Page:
I am writing to share some good news about efforts to combat carcinogens. I recently joined U.S. Geological Survey scientists Peter Van Metre and Barbara Mahler and Austin Mayor Lee Leffingwell to announce the dramatic decrease in PAHs (Polycyclic Aromatic Hydrocarbons), a known carcinogen from coal tar sealants, found in Lady Bird Lake. You can watch the news story here. Austin was the first city to ban the use of coal tar sealants in 2006, and the announcement shows a 58% decrease in PAHs in Lady Bird Lake after the sealant was banned.
In Washington, I have worked to focus attention on this problem since 2003. In 2008, I secured legislative language calling upon EPA to develop human health assessment for PAH's. In 2011, EPA's Scientific Advisory Board released its review of the EPA's human health assessment. The EPA's 2011 report, "Assessment of Water Quality of Runoff from Sealed Asphalt Surfaces," found that coal-tar sealants create PAH runoff in amounts up to 1,000 times greater than asphalt-emulsion sealant, an alternative sealant used mostly in western states. My Coal Tar Sealants Reduction Act (H.R. 1625) would prohibit the manufacture, distribution, and use of coal tar sealants.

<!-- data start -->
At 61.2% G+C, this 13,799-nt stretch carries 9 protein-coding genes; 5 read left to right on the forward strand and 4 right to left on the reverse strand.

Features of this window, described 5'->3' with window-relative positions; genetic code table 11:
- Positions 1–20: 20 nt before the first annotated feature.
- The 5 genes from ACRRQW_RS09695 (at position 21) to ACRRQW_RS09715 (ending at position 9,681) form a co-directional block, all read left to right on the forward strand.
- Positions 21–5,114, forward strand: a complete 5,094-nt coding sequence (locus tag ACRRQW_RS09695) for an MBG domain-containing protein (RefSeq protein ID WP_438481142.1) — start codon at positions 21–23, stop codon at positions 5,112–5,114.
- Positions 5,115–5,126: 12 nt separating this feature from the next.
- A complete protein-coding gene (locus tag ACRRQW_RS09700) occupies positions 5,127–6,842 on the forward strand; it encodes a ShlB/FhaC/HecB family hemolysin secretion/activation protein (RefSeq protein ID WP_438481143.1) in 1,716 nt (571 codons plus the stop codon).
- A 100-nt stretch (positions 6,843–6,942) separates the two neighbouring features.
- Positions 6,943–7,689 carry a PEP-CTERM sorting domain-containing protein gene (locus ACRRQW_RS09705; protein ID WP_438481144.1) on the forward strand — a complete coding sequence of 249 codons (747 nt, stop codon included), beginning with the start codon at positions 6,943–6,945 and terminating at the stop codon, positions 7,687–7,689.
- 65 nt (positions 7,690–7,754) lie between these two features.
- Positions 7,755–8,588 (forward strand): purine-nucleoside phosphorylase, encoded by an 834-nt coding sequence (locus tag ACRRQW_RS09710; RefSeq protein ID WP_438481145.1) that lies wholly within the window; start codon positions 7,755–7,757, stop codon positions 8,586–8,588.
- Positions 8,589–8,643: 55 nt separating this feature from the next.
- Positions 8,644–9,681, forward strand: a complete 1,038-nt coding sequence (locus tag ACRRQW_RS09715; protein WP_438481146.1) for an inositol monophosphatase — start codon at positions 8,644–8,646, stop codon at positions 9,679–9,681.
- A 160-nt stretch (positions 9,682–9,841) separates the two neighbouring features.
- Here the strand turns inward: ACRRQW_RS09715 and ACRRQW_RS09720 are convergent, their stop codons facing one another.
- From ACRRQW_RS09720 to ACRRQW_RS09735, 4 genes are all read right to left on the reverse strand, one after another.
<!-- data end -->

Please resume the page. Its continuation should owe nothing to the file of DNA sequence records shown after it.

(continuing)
Good science can make a difference. This study is a wake-up call for policymakers. It is long past time for a nationwide coal tar sealant ban, and today's study shows that a ban can dramatically decrease the presence of carcinogens in our lakes.
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Whether it is on this or some other federal issue, I would like to hear from you.